Efficient utilisation of bio-wastes could be an important strategy for meeting the growing demand of nutrients and improving the soil health and crop productivity in north-eastern India, where there is abundant availability of bio-wastes (such as crop residues, weed biomass, forest litter, animal dung etc.), and use of chemical fertilisers is traditionally minimal. Production of weed biomass in north-eastern India is estimated to be in the range of 5-20 t/ha. Around 9 Mt of crop residues are produced annually in the region. Considering even half of these residues to be available and 40% loss of nutrients contained therein, the potentially available crop residues can add up to 10,000 tonnes of N, 2,000 tonnes of P2O5 and 35,000 tonnes of K2O to soil. Around 15 Mt of animals’ dung produced annually can also supply substantial amount of nutrients. Additionally, these bio-wastes can improve soil organic carbon, moisture retention capacity, buffering capacity and many other desirable attributes of soil quality. These bio-wastes can also be utilised for production of quality organic manure in a short period of 50-80 days using earthworms and cellulose decomposing microorganisms, either alone or in combination. On the whole, efficient utilisation of the available bio-wastes has great potential to improve the soil health and crop productivity, and therefore needs to be promoted on priority basis. This will also help in mitigating the likely impacts of climate change on soil health and crop productivity in north eastern India.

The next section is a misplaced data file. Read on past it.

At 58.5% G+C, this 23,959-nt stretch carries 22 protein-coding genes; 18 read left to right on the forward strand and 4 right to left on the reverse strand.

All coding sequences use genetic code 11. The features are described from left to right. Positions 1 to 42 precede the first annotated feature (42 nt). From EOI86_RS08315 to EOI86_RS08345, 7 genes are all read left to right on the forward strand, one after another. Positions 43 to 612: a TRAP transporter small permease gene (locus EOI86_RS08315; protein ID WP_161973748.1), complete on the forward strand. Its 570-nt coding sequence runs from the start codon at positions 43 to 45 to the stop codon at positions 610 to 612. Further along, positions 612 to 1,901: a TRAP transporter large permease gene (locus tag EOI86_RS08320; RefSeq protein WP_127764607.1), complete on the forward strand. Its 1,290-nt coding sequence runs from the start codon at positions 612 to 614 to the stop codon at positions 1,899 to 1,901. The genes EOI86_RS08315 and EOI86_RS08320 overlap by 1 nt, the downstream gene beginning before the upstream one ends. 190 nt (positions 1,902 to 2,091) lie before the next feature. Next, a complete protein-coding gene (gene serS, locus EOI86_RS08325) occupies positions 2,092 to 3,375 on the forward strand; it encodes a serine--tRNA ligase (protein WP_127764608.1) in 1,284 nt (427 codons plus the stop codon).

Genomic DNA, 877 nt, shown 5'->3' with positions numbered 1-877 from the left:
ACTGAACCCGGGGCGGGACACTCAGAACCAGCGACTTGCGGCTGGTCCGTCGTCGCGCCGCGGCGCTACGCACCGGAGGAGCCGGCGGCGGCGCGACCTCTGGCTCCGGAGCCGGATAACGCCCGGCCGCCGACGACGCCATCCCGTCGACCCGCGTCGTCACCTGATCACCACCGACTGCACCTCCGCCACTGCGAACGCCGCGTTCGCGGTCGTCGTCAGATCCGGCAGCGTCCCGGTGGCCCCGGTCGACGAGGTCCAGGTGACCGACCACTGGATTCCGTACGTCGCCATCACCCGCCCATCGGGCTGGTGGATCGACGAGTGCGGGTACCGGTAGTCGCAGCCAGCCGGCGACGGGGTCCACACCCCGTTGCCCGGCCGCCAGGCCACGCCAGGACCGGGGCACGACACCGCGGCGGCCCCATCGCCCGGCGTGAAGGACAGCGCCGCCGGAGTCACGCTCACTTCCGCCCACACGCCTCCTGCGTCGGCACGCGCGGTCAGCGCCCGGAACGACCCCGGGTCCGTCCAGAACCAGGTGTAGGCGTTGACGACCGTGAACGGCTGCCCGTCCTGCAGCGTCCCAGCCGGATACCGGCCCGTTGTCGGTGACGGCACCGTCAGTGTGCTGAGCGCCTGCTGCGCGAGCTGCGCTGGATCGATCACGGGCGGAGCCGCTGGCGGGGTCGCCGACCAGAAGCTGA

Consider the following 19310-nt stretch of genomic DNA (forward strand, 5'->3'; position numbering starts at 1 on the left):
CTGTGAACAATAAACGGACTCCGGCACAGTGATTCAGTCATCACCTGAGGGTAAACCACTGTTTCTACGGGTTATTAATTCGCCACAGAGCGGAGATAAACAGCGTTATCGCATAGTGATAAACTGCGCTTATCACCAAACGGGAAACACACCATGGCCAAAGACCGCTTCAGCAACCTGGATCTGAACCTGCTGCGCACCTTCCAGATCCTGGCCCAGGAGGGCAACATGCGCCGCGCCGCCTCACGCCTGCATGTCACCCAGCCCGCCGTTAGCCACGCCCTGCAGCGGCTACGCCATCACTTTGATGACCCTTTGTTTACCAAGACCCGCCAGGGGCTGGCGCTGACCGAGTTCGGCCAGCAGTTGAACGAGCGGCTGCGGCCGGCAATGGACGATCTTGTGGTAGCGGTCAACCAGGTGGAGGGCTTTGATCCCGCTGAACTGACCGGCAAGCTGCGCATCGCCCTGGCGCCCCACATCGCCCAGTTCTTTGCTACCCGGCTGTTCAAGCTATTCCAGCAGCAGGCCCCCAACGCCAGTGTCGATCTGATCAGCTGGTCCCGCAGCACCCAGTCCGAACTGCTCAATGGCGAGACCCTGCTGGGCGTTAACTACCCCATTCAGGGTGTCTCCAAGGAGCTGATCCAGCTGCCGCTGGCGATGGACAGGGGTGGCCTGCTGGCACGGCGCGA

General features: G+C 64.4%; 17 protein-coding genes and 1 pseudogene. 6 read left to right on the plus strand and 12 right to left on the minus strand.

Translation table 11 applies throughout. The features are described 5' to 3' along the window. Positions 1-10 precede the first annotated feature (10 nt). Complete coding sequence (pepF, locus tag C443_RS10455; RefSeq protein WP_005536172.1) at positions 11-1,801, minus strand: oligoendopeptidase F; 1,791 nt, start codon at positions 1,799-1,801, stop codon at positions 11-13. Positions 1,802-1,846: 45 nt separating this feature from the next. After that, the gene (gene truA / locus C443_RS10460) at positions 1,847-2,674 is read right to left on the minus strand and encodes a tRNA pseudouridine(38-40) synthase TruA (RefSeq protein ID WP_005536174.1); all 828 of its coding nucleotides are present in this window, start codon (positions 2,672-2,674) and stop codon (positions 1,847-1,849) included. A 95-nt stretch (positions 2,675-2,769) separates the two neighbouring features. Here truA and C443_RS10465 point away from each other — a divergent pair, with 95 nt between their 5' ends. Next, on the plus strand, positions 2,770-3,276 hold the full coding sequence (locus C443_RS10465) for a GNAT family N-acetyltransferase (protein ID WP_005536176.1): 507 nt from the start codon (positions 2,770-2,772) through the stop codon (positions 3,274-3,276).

Acid soil, Bio-waste, Climate change, Crop residue, Organic manure, Soil health